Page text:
One of the challenges I increasingly face, just as any historian who teaches faces, is how best to describe greatness to progressively younger students who weren’t there when it happened. One thing I explain is that true and lasting musical significance is much more than the number of hits or awards. It can be more accurately felt in a before-and-after fashion: first the world is listening to music in one fashion, then someone comes along with a sound and approach and suddenly there’s an entirely new way of listening.
Creed Taylor’s impact is of this category, by virtue of the music he produced, the labels he ran, the LPs (CDs at the close of his career) that he brought to market—all actions that effectively elevated jazz into the mainstream. Some of those albums stand among the most significant of the 20th Century: Oliver Nelson’s The Blues and The Abstract Truth, Freddie Hubbard’s Red Clay, John Coltrane’s Africa/Brass, Antonio Carlos Jobim’s Wave, Lambert, Hendricks and Ross’s Sing a Song of Basie, Ray Charles’s Genius + Soul = Jazz. At least two singles can in fact be gauged by pop-chart numbers, each being huge retail and radio hits: Stan Getz’s “Girl from Ipanema,” from his Getz/Gilberto album for Verve in 1964; and Eumir Deodato’s “Also Sprach Zarathrustra (2001)” from Prelude for CTI in 1973.
Creed Bane Taylor hailed from Lynchburg, Virginia, grew to play trumpet and loved big-band arrangements—Claude Thornhill was an early favorite—and fell under the spell of bebop, eventually making his way to New York City in 1954, determined to succeed as a producer in the music world. He was quiet, culturally attuned to the latest sounds (Cool vocalist Chris Connor was an early success) and became adept at navigating between the studio and record company offices, negotiating art and commerce. He had a knack for catchy album titles and for creating memorable, frame-worthy covers. As soft-spoken as he was in person—true to his country roots—he wanted his productions to boldly reach as expansive an audience as possible, without compromising the music.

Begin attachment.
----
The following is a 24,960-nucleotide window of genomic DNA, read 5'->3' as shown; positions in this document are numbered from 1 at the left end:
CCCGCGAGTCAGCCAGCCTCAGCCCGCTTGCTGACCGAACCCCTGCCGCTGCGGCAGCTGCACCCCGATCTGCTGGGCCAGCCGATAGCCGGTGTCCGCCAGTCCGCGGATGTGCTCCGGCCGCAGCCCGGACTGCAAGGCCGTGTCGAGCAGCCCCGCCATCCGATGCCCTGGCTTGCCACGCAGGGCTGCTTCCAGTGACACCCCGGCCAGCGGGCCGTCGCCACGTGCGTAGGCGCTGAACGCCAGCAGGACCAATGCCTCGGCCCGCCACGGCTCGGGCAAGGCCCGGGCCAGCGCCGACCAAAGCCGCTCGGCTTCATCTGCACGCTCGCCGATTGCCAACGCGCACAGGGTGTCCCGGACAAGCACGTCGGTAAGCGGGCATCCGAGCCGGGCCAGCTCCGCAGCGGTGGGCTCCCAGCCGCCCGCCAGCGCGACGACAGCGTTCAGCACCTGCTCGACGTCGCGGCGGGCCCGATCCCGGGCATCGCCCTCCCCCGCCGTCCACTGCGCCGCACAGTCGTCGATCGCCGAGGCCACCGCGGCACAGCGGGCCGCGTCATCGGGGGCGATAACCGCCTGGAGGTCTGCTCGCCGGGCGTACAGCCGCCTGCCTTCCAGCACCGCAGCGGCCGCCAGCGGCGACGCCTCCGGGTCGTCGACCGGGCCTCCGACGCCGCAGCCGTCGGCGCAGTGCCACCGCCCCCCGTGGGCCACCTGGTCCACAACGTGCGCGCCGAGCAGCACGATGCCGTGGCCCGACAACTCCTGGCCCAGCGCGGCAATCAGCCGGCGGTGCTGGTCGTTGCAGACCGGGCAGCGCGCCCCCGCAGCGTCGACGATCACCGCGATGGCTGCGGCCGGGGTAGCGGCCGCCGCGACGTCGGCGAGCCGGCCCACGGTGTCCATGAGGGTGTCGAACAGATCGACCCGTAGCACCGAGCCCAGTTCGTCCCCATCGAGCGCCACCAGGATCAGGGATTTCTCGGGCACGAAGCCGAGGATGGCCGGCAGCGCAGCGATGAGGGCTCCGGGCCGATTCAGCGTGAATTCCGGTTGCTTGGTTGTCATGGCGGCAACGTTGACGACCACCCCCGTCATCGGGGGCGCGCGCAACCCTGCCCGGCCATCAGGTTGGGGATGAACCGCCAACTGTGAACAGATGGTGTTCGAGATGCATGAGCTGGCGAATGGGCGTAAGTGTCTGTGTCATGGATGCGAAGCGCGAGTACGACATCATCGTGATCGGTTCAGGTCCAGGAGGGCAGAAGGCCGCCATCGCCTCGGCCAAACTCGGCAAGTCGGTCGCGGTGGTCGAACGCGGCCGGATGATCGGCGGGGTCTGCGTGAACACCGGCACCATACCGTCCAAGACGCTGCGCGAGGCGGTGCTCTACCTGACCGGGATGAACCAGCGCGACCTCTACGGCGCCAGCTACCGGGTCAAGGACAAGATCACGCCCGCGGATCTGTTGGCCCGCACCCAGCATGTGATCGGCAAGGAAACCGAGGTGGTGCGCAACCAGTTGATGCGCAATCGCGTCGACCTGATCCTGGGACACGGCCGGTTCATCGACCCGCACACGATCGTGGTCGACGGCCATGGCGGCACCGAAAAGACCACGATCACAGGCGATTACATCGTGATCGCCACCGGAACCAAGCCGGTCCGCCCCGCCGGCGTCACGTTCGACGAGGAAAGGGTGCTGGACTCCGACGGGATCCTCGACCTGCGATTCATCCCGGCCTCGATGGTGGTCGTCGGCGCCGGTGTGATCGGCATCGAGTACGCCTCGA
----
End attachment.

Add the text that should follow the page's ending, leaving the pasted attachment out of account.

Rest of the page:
Back then, when you bought an album with Creed’s signature on it you knew it was going to be top-quality on all levels, with at least two or three tracks you’d be grooving to for a long time to come. Today, try pulling out a copy of—or streaming—Stanley Turrentine’s Sugar, Jim Hall’s Concierto, or Freddie Hubbard’s First Light. It all sounds as fresh and sharp and invigorating as freshly pressed coffee. The CTI sound prevails, Taylor’s impact still with us.
Taylor was not an easy interview even when the subject was his own history. He was not one to look back, even in his semi-retirement. He was more interested in speaking about recent things, young musicians or technological innovations. Back in 2011, on the occasion of the 50th anniversary of Impulse Records, Taylor spoke of the jazz imprint he had started at ABC Records; his statement serves as a summation of the philosophy that helped guide a career and yield so much enduring music.
“I believe [Impulse] came along at a very special, fertile period, when it was easier for jazz to be considered popular music. Not ‘pop’ music but carefully crafted recorded material, for people who were open to discovering new music…it went beyond jazz. I remember when we were in the studio recording Out Of The Cool, Gil Evans told me, “People bug me all the time asking me how did I become a jazz arranger. I tell them, I don’t play jazz. I play popular music. Music of our time.”